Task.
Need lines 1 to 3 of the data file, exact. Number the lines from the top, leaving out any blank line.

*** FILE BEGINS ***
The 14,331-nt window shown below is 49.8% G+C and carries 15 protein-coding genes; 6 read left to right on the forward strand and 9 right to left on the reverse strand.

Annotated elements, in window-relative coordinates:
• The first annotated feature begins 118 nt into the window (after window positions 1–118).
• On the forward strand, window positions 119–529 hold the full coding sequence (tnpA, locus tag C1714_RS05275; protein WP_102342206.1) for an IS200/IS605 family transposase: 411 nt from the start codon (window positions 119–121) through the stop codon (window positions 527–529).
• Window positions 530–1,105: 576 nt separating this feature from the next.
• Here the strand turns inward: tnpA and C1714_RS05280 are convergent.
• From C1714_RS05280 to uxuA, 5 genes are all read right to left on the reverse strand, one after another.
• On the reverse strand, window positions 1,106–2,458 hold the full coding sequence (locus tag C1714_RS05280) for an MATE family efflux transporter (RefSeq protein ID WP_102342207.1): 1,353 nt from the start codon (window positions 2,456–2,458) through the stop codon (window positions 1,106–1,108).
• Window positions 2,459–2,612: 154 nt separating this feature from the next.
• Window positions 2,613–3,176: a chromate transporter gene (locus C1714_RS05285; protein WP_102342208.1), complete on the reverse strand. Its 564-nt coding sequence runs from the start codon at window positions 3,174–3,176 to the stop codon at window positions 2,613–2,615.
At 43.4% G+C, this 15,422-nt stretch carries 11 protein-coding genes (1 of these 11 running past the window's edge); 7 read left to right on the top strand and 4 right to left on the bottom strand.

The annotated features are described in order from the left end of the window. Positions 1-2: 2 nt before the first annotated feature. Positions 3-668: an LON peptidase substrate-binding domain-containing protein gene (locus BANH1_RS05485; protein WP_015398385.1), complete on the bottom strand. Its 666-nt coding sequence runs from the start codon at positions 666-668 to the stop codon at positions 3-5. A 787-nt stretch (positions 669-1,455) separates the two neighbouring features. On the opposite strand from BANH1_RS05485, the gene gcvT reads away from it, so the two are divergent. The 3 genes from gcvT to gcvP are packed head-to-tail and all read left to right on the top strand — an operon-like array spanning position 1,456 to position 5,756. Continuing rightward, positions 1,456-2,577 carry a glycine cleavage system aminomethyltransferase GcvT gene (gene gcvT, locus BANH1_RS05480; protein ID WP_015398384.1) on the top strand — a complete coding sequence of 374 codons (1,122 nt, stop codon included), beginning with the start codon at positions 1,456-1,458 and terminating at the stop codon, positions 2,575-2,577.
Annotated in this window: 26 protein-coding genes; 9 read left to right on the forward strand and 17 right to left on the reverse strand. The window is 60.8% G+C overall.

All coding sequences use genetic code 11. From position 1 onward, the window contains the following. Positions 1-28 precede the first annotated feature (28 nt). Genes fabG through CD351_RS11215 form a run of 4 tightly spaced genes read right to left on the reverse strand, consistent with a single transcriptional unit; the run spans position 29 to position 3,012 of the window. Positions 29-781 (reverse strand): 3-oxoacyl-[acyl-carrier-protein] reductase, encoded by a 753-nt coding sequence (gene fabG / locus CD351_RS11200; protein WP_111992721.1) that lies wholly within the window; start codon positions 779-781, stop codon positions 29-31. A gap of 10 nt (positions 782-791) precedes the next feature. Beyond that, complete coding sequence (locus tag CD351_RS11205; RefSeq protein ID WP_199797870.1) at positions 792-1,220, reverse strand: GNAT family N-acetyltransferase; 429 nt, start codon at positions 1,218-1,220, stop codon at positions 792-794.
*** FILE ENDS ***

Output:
The 14,331-nt window shown below is 49.8% G+C and carries 15 protein-coding genes; 6 read left to right on the forward strand and 9 right to left on the reverse strand.

Annotated elements, in window-relative coordinates:
• The first annotated feature begins 118 nt into the window (after window positions 1–118).